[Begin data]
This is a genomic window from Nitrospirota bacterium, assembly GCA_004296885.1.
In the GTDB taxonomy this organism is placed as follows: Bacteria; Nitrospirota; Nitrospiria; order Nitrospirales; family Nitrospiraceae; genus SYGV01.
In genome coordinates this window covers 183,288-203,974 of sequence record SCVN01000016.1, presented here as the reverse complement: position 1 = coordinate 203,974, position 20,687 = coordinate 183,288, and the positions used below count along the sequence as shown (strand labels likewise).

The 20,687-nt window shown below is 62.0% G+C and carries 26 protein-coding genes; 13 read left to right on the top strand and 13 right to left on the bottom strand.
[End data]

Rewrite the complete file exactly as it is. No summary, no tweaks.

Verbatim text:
This is a genomic window from Nitrospirota bacterium, assembly GCA_004296885.1.
In the GTDB taxonomy this organism is placed as follows: Bacteria; Nitrospirota; Nitrospiria; order Nitrospirales; family Nitrospiraceae; genus SYGV01.
In genome coordinates this window covers 183,288-203,974 of sequence record SCVN01000016.1, presented here as the reverse complement: position 1 = coordinate 203,974, position 20,687 = coordinate 183,288, and the positions used below count along the sequence as shown (strand labels likewise).

The 20,687-nt window shown below is 62.0% G+C and carries 26 protein-coding genes; 13 read left to right on the top strand and 13 right to left on the bottom strand.